An hour’s performance was enough time for the band to mesmerize the crowd in attendance that evening. Their set-list of 10 songs included both originals and covers of well-known Indian folk songs. They started the proceedings with a very soulful rendition of the popular Lalon song ‘Shomoy Gele’, with Anushree’s vocals hitting you at all the right places. This was followed by one of their originals, ‘Ishita’. The combination of the song’s lyrical intensity intertwined with Sukanti’s acoustical arrangements made it a delight to hear – a beautiful original indeed.

Anushree is well-known for her love of roots music and thus the Ashmaan repertoire includes a vast number of popular Indian folk songs – ‘Rangi Sari’ (Haryanvi), ‘Kinna Sona Tenu Rab Ne Banaya’ (Punjabi) and ‘Piya Re’ (Punjabi) were belted out in quick succession and these covers were made all the more interesting due to the trippy, ambient treatment that each of these songs were given.

My personal favorite for the evening was their original ‘Du-paa’ – the musical arrangement and Anushree’s lilting melody hits you, and you can feel the emotion in her voice transport you across a different plane altogether. Add to that, Sukanti’s excellent musical layout provides the perfect backdrop for this song – a song so very simple in its composition and yet projecting so many layers that it touches your heart instantly.

Ashmaan at Jamsteady, Princeton Club Kolkata

Baul music, indigenous to Bengal, has in recent times gained a huge level of mainstream popularity amongst music lovers. Ashmaan too is known for their love of this form of music, and so it was no surprise to see them cover the popular Baul song ‘Motike Gourange’ – that the crowd loved the acoustic rendition of this number was evident by the way they swayed to its earthy melody. It’s difficult to miss the passion in Anushree’s voice when she goes into her Baul zone, and if by now Ashmaan’s music doesn’t hit you then it’s a sure shot that their music – and roots music in general is not for your ears.

A quick turn-around and Ashmaan go electric for their final two numbers. The extremely popular folk numbers ‘Jugni Ji’ (Punjabi) and ‘Morni Bagama’ (Rajasthani) get the electro-Ashmaan treatment and the crowd is dancing now. Sukanti is in his elements with his electric guitar in hand – a riff here, a riff there and with Anushree hypnotizing us one final time, Ashmaan brings the curtains down on a powerful performance that speaks volumes of their passion and commitment to the band.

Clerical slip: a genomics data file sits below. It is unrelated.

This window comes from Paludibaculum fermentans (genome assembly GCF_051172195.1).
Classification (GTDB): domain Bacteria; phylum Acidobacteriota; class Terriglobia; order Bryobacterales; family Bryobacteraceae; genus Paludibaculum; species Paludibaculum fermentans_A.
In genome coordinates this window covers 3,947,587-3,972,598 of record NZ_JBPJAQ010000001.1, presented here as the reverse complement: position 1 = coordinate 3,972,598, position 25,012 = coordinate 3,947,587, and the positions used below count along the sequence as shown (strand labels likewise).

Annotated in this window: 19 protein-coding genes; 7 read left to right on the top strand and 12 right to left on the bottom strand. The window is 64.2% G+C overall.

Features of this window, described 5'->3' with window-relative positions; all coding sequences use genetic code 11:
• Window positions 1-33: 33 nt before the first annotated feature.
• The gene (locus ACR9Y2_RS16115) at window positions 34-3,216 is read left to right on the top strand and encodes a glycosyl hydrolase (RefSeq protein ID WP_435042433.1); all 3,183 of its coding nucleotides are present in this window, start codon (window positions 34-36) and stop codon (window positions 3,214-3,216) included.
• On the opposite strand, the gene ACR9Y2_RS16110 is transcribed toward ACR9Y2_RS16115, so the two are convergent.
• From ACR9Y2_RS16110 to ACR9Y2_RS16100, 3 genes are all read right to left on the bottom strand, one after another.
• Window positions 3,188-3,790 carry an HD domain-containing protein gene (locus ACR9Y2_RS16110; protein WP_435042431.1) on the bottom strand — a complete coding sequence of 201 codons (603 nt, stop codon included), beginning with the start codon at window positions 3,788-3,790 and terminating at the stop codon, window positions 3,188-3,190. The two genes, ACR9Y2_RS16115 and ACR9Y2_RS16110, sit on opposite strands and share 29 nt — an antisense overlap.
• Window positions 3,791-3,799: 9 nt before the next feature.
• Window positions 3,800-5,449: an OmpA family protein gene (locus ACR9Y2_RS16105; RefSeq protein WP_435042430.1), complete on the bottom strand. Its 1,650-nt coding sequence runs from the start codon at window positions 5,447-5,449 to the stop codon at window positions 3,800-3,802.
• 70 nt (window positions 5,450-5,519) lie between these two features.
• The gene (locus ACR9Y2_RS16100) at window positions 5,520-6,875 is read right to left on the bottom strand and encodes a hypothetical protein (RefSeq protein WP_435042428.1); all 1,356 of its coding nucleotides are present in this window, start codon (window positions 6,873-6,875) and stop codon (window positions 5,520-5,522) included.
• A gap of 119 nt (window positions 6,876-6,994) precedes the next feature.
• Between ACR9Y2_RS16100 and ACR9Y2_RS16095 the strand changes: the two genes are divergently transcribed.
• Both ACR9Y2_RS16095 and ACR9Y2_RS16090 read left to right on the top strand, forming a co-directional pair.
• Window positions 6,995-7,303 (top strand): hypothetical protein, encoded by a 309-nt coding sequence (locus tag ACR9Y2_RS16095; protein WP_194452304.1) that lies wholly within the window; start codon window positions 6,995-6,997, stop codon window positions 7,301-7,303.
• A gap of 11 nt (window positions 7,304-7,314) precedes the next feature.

Ashmaan at Jamsteady, Princeton Club Kolkata

I had a question that was bugging me before I attended this gig. An hour later, I had my answer. To label Ashmaan as Sukanti Roy’s “side-project” would be an insult to not only just Ashmaan but to the musical prowess of both him and Anushree. That Ashmaan is more than capable of standing on its own two feet and making itself stand out amongst all the new projects that are evolving in the burgeoning musical circus that is Kolkata is testament to the hard work, talent and dedication that this duo display. And it also helped me realize that being overly “rock” or “metal” should never stop you from appreciating music of any form. Especially if the music touches your soul, the way Ashmaan’s did. A big thumbs-up to this duo and to their music – based on this evening’s performance I would definitely recommend music lovers to go check them out!

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The Jack Daniels Rock Awards 2013

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The eighth edition of the annual Jack Daniels Rock awards was held on the 22nd of February at Mehboob Studio amidst little hype and no fanfare. The invite-only event hosted by Sameer Malhotra and The P-Man (Rohit Pereira) saw successful rock bands from the scene, across genres, being feted for their musical efforts over the past one year, by people who had little or nothing to do with the scene.